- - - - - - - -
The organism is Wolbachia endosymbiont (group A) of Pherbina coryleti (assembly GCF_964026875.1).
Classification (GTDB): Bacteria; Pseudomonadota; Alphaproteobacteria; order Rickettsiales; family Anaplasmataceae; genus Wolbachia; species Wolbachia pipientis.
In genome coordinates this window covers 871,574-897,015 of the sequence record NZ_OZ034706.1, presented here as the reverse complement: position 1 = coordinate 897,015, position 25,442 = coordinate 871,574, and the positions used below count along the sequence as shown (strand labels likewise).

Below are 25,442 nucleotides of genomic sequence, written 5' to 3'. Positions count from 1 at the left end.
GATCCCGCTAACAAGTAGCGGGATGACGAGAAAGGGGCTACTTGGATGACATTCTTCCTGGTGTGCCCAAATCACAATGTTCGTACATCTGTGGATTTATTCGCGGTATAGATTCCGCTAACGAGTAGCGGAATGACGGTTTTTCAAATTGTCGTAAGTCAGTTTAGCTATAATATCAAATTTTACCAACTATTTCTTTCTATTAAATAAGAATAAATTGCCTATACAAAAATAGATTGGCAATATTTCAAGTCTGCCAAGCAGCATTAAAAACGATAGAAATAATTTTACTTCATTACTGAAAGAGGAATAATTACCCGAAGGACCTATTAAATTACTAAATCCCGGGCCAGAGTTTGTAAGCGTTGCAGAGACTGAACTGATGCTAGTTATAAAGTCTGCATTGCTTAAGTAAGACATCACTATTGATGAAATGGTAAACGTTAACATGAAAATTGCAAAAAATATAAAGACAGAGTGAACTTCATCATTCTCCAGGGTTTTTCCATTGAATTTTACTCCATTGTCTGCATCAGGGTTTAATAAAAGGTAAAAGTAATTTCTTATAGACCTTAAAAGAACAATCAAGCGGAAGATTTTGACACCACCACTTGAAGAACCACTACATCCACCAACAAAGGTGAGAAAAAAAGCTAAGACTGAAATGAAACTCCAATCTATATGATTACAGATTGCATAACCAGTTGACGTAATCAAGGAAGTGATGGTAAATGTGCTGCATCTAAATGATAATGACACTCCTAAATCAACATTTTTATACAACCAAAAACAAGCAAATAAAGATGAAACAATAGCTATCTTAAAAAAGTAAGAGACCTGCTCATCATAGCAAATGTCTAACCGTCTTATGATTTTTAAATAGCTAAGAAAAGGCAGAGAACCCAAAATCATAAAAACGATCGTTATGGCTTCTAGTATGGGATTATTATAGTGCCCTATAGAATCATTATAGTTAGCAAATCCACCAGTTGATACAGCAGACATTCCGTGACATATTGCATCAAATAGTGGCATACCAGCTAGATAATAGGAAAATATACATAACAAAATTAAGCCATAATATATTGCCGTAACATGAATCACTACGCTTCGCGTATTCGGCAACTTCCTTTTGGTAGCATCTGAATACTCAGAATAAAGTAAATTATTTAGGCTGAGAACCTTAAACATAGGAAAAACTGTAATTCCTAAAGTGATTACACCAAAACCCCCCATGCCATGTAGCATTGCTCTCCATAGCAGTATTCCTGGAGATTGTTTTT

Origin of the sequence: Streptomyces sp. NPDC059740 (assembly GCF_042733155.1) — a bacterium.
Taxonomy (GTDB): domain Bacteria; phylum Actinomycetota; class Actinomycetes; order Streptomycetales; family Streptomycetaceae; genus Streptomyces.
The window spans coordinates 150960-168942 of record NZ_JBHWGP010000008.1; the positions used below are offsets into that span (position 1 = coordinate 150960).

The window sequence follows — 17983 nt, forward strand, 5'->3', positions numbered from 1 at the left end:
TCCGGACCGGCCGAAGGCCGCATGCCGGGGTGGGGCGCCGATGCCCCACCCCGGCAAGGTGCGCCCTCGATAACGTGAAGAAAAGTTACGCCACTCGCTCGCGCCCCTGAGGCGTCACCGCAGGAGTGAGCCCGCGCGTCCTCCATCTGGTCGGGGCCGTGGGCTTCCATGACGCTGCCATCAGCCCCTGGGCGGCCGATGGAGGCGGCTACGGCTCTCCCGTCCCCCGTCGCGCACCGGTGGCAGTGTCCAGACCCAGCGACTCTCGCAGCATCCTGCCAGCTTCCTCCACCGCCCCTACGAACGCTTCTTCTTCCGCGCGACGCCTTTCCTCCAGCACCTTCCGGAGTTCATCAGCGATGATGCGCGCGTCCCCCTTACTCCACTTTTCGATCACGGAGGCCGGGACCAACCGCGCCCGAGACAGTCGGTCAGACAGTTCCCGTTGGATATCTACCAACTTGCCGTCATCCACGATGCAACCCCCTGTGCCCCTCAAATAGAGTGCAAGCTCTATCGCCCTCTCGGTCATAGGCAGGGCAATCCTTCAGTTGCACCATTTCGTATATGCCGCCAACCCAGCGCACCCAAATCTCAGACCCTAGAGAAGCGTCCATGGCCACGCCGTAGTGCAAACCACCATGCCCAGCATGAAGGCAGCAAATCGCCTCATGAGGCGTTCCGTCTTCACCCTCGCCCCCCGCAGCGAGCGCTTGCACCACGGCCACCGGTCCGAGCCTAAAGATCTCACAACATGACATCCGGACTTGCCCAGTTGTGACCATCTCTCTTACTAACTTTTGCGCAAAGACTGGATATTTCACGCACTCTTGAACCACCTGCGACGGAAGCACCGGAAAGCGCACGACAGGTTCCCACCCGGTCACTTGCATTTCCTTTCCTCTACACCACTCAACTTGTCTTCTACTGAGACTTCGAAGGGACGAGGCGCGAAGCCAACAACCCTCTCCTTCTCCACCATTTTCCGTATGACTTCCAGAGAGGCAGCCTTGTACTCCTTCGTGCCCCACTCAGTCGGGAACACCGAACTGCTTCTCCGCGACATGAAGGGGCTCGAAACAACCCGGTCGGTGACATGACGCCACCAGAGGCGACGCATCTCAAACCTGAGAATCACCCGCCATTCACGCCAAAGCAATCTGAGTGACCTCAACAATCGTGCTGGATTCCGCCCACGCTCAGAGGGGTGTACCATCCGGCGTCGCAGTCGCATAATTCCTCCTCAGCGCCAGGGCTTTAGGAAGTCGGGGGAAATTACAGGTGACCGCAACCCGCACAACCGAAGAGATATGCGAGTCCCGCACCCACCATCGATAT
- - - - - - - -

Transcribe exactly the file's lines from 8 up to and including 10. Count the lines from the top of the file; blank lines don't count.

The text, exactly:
The window spans coordinates 150960-168942 of record NZ_JBHWGP010000008.1; the positions used below are offsets into that span (position 1 = coordinate 150960).

The window sequence follows — 17983 nt, forward strand, 5'->3', positions numbered from 1 at the left end:
TCCGGACCGGCCGAAGGCCGCATGCCGGGGTGGGGCGCCGATGCCCCACCCCGGCAAGGTGCGCCCTCGATAACGTGAAGAAAAGTTACGCCACTCGCTCGCGCCCCTGAGGCGTCACCGCAGGAGTGAGCCCGCGCGTCCTCCATCTGGTCGGGGCCGTGGGCTTCCATGACGCTGCCATCAGCCCCTGGGCGGCCGATGGAGGCGGCTACGGCTCTCCCGTCCCCCGTCGCGCACCGGTGGCAGTGTCCAGACCCAGCGACTCTCGCAGCATCCTGCCAGCTTCCTCCACCGCCCCTACGAACGCTTCTTCTTCCGCGCGACGCCTTTCCTCCAGCACCTTCCGGAGTTCATCAGCGATGATGCGCGCGTCCCCCTTACTCCACTTTTCGATCACGGAGGCCGGGACCAACCGCGCCCGAGACAGTCGGTCAGACAGTTCCCGTTGGATATCTACCAACTTGCCGTCATCCACGATGCAACCCCCTGTGCCCCTCAAATAGAGTGCAAGCTCTATCGCCCTCTCGGTCATAGGCAGGGCAATCCTTCAGTTGCACCATTTCGTATATGCCGCCAACCCAGCGCACCCAAATCTCAGACCCTAGAGAAGCGTCCATGGCCACGCCGTAGTGCAAACCACCATGCCCAGCATGAAGGCAGCAAATCGCCTCATGAGGCGTTCCGTCTTCACCCTCGCCCCCCGCAGCGAGCGCTTGCACCACGGCCACCGGTCCGAGCCTAAAGATCTCACAACATGACATCCGGACTTGCCCAGTTGTGACCATCTCTCTTACTAACTTTTGCGCAAAGACTGGATATTTCACGCACTCTTGAACCACCTGCGACGGAAGCACCGGAAAGCGCACGACAGGTTCCCACCCGGTCACTTGCATTTCCTTTCCTCTACACCACTCAACTTGTCTTCTACTGAGACTTCGAAGGGACGAGGCGCGAAGCCAACAACCCTCTCCTTCTCCACCATTTTCCGTATGACTTCCAGAGAGGCAGCCTTGTACTCCTTCGTGCCCCACTCAGTCGGGAACACCGAACTGCTTCTCCGCGACATGAAGGGGCTCGAAACAACCCGGTCGGTGACATGACGCCACCAGAGGCGACGCATCTCAAACCTGAGAATCACCCGCCATTCACGCCAAAGCAATCTGAGTGACCTCAACAATCGTGCTGGATTCCGCCCACGCTCAGAGGGGTGTACCATCCGGCGTCGCAGTCGCATAATTCCTCCTCAGCGCCAGGGCTTTAGGAAGTCGGGGGAAATTACAGGTGACCGCAACCCGCACAACCGAAGAGATATGCGAGTCCCGCACCCACCATCGATAT